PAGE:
In Your MN Backyard: Minnesota Landscape Arboretum, part 1: Flowers, Flowers, Flowers

Nov 9, 2023 | 0 comments

One of the most beautiful places in Minnesota is in Chaska. It is the University of Minnesota’s Landscape Arboretum (The Arboretum). The Arboretum “serves as a research center and extension of the University of Minnesota’s College of Food, Agriculture and Natural Resource Science (CFANS)”. The Arboretum is a public garden that serves as an outdoor destination, research center, events venue and education hub, spanning 1,200 acres and serving more than 500,000 visitors annually (


The Minnesota Landscape Arboretum began in 1956 as a collaboration between the Men’s Garden Club of Minneapolis and the Minnesota State Horticultural Society. They committed to develop plants that would thrive in the harsh Minnesota weather and perform well in the long term. The Arboretum has developed more than 30 varieties of cold hardy apples, winter hardy grapes, and more than 160 cold-hardy plants.


The Arboretum, as part of the CFANS, is world-renowned for woody plant and fruit breeding research programs, including commercial introduction of the favorite Honeycrisp apple. The Plant Conservation Program based at the Arboretum works to conserve rare and native plant species in Minnesota. Part of their work involves maintenance of a seed bank for plants native to Minnesota such as native orchids, carnivorous plants, cacti and more (


The Arboretum offers classes for more than 20,000 adults and children each year. They provide classes at the Arboretum, online, and as outreach to area schools. A professionally facilitated Nature-Based Therapeutics program connects visitors to “measurable improvements in their health and well-being” ( Additionally, there are specialty areas such as:

  • The Bee Lawn Demonstration area with plants that attract bees and other pollinators, such as white clover.
  • The Wildlife Garden demonstrates the best way to attract birds, insects and mammals by providing food and shelter.
  • A Green Play Yard shows how to bring nature to children.
  • A Green Roof that demonstrates a method of water management and how it can be good for the environment, home and the landscape.
  • Hedge Display that shows how hedges block unsightly views, direct the viewers gaze, define spaces, and are used to create a maze.
  • Rain Gardens that collect parking lot runoff and move the water into planted swales rather than flooding and polluting storm sewers, streams, and wetlands.
  • Shade Tree Exhibit and Treehouse gives answers to questions all people should ask before planting a tree, such as type of shade, growth rate of the tree, shape, messiness, etc. The treehouse and other small playhouses are a draw for visiting children.
  • Wall Family Teaching Garden teaches families about growing herbs, vegetables and annual flowers.
  • Weeping Trees Garden with a total of 25 trees planted according to behavior.


There are 32 display and specialty gardens, 48 plant collections, more than 150 permanent works of art, and a stunning array of 5,900 unique species, cultivars and hybrids. There is also a conservatory, a library, and event spaces. Some of those specialty gardens include the following:

  • Annual Garden is a formal garden with 25,000-30,000 plants for a different color scheme each year.
  • Chinese Garden integrates artistry with nature.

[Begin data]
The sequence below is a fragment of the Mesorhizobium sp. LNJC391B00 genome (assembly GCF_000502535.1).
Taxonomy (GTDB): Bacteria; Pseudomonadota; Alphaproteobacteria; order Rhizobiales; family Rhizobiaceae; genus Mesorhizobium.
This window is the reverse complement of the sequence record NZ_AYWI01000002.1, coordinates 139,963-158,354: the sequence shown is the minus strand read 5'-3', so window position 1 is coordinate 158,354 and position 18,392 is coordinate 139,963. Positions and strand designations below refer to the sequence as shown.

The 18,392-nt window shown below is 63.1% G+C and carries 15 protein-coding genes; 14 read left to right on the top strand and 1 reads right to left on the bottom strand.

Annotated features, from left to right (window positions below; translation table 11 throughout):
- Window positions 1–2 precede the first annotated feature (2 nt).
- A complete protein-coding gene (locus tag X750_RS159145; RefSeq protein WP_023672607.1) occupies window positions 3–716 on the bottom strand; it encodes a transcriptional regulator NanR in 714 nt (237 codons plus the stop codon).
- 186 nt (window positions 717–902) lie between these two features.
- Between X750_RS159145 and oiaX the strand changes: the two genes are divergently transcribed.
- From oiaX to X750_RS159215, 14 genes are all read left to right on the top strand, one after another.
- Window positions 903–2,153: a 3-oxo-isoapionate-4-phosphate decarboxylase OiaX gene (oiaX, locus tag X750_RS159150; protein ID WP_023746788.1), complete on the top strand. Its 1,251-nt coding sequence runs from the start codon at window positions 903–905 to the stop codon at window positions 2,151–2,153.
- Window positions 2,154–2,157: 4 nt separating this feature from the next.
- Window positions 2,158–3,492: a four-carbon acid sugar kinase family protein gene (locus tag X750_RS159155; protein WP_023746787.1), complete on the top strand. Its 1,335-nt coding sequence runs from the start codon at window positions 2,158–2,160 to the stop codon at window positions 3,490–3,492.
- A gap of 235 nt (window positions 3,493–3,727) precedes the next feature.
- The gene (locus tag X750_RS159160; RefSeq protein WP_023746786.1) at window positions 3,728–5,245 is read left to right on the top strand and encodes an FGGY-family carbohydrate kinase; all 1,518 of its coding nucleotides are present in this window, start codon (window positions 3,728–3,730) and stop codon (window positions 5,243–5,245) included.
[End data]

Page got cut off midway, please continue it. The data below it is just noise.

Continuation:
• Dahlia Trial Garden develops new dahlias each year. Staff observe the plantings for growth, habit, disease and flower quality.
  • Daylily Collection is home to three species and more than 300 cultivars.
  • Fern Walk holds a collection of 20 varieties of ferns, 9 varieties of wildflowers and wild ginger.
  • Hosta Glade has over 300 varieties where some are fragrant, some have huge leaves, and some are very tiny.
  • Iris Garden has both tall bearded iris and Siberian iris for a total of 516 specimens.
  • Japanese Garden is “about borrowed scenery and evoking nature’s beauty”. You can’t see everything within this garden at one time, “different views are explored and created as you move through the garden” (
  • Lily and Dahlia Collection have 102 varieties of hardy lilies with dahlias that are planted each year.
  • Maze Garden is one of the newest gardens at the Arboretum. It is a fun time trying to find your way through the maze without losing your way.
  • Mum Collection includes the University of Minnesota’s mum breeding program, which is one the oldest public sector breeding programs in the world.
  • Ornamental Grass Collection has over 200 ornamental and native species and cultivars.
  • Peony Walk has three species of peony and 191 cultivars.
  • Perennial Garden is a formal garden with a pool and fountain. This garden will give the northern gardener many ideas about plant combinations and how well the plants grow in this area.
  • Rose Gardens consists of hybrid garden roses and hardy shrub roses with heavenly scents.
  • Sensory Gardens appeals to all the visitor’s senses. This garden begs the visitor to interact. It has sights and sounds that entice the visitor, and demonstrates how gardens are adapted for all abilities.
  • Wildflower Garden presents endangered native plants of the Upper Midwest.
  • Woodland-Azalea Garden has examples of the University’s Northern Lights series of Azaleas.
  • Seven terrace gardens that demonstrate how to effectively garden in a terraced spot.

Your reason to visit the Minnesota Landscape Arboretum can vary from seeking education, researching plants for your personal garden, or just relaxing in a bucolic setting. No matter your reason, you will find yourself renewed by your encounter with nature at the Arboretum.


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